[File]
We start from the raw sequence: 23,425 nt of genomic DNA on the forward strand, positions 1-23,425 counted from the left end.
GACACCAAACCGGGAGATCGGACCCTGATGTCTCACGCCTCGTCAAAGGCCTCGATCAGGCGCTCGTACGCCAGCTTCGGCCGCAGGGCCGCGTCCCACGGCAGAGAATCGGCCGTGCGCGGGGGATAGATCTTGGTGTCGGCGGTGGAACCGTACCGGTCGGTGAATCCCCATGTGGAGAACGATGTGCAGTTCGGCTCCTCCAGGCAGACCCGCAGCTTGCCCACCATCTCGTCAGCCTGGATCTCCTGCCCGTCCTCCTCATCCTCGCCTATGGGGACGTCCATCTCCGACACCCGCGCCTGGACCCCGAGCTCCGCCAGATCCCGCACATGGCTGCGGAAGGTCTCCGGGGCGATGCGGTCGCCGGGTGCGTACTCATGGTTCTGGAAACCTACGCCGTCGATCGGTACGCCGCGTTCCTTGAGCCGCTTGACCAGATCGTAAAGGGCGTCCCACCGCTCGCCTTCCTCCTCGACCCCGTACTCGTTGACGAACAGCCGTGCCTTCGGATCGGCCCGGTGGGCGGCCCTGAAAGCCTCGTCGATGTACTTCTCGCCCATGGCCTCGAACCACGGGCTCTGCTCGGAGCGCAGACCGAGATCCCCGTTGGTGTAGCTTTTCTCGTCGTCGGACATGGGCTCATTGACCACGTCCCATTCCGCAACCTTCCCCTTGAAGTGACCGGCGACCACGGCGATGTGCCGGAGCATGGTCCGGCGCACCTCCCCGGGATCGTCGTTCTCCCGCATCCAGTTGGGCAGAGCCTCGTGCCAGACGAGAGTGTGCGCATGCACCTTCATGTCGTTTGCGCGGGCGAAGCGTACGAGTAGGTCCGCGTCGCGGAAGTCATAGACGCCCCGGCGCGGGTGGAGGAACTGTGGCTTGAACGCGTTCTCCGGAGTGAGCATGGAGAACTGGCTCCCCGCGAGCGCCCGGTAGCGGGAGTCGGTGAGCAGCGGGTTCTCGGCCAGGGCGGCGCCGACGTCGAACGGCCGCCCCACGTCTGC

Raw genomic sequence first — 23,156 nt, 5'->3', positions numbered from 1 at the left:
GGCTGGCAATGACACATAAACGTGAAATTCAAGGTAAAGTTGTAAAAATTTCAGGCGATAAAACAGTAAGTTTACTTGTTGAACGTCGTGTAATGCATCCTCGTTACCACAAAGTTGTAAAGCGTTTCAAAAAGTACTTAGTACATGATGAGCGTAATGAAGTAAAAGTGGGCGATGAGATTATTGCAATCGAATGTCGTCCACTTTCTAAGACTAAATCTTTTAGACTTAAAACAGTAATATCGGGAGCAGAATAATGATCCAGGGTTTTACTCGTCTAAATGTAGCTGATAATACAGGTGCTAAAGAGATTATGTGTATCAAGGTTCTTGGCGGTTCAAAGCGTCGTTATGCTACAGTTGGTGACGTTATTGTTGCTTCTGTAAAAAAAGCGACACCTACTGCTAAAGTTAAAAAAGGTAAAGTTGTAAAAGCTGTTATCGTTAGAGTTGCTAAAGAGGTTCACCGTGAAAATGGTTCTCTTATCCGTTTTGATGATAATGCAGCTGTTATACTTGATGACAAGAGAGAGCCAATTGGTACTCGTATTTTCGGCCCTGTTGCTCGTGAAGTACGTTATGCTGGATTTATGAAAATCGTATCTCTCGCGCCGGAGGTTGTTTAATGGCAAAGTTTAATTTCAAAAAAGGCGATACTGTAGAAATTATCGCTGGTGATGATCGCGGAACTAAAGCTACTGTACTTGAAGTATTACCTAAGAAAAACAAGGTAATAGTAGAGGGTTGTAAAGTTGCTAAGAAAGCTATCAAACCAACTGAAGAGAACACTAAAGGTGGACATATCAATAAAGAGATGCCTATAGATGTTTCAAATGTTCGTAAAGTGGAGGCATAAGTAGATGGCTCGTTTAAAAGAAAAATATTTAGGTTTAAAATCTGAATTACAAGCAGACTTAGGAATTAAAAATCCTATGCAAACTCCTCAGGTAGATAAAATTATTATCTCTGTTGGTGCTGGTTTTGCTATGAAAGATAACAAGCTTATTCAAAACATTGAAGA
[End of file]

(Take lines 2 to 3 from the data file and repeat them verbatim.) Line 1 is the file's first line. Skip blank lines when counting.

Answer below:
GACACCAAACCGGGAGATCGGACCCTGATGTCTCACGCCTCGTCAAAGGCCTCGATCAGGCGCTCGTACGCCAGCTTCGGCCGCAGGGCCGCGTCCCACGGCAGAGAATCGGCCGTGCGCGGGGGATAGATCTTGGTGTCGGCGGTGGAACCGTACCGGTCGGTGAATCCCCATGTGGAGAACGATGTGCAGTTCGGCTCCTCCAGGCAGACCCGCAGCTTGCCCACCATCTCGTCAGCCTGGATCTCCTGCCCGTCCTCCTCATCCTCGCCTATGGGGACGTCCATCTCCGACACCCGCGCCTGGACCCCGAGCTCCGCCAGATCCCGCACATGGCTGCGGAAGGTCTCCGGGGCGATGCGGTCGCCGGGTGCGTACTCATGGTTCTGGAAACCTACGCCGTCGATCGGTACGCCGCGTTCCTTGAGCCGCTTGACCAGATCGTAAAGGGCGTCCCACCGCTCGCCTTCCTCCTCGACCCCGTACTCGTTGACGAACAGCCGTGCCTTCGGATCGGCCCGGTGGGCGGCCCTGAAAGCCTCGTCGATGTACTTCTCGCCCATGGCCTCGAACCACGGGCTCTGCTCGGAGCGCAGACCGAGATCCCCGTTGGTGTAGCTTTTCTCGTCGTCGGACATGGGCTCATTGACCACGTCCCATTCCGCAACCTTCCCCTTGAAGTGACCGGCGACCACGGCGATGTGCCGGAGCATGGTCCGGCGCACCTCCCCGGGATCGTCGTTCTCCCGCATCCAGTTGGGCAGAGCCTCGTGCCAGACGAGAGTGTGCGCATGCACCTTCATGTCGTTTGCGCGGGCGAAGCGTACGAGTAGGTCCGCGTCGCGGAAGTCATAGACGCCCCGGCGCGGGTGGAGGAACTGTGGCTTGAACGCGTTCTCCGGAGTGAGCATGGAGAACTGGCTCCCCGCGAGCGCCCGGTAGCGGGAGTCGGTGAGCAGCGGGTTCTCGGCCAGGGCGGCGCCGACGTCGAACGGCCGCCCCACGTCTGC

Raw genomic sequence first — 23,156 nt, 5'->3', positions numbered from 1 at the left: